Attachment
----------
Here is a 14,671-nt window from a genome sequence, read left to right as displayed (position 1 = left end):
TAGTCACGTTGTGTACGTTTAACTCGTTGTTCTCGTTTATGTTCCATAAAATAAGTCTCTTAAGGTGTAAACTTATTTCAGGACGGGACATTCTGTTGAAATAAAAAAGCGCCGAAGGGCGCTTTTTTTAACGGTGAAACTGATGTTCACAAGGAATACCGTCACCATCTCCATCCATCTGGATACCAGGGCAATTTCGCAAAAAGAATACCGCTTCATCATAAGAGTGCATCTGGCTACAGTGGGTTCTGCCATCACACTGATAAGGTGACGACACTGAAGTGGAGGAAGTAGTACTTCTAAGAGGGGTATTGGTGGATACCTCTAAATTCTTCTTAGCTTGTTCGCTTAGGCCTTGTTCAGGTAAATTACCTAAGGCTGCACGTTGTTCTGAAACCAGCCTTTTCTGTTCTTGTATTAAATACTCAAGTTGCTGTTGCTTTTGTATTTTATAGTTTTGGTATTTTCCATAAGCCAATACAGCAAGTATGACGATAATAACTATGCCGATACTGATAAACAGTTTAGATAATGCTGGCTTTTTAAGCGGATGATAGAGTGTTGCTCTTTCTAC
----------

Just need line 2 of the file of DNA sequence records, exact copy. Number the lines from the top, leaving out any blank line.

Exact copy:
TAGTCACGTTGTGTACGTTTAACTCGTTGTTCTCGTTTATGTTCCATAAAATAAGTCTCTTAAGGTGTAAACTTATTTCAGGACGGGACATTCTGTTGAAATAAAAAAGCGCCGAAGGGCGCTTTTTTTAACGGTGAAACTGATGTTCACAAGGAATACCGTCACCATCTCCATCCATCTGGATACCAGGGCAATTTCGCAAAAAGAATACCGCTTCATCATAAGAGTGCATCTGGCTACAGTGGGTTCTGCCATCACACTGATAAGGTGACGACACTGAAGTGGAGGAAGTAGTACTTCTAAGAGGGGTATTGGTGGATACCTCTAAATTCTTCTTAGCTTGTTCGCTTAGGCCTTGTTCAGGTAAATTACCTAAGGCTGCACGTTGTTCTGAAACCAGCCTTTTCTGTTCTTGTATTAAATACTCAAGTTGCTGTTGCTTTTGTATTTTATAGTTTTGGTATTTTCCATAAGCCAATACAGCAAGTATGACGATAATAACTATGCCGATACTGATAAACAGTTTAGATAATGCTGGCTTTTTAAGCGGATGATAGAGTGTTGCTCTTTCTAC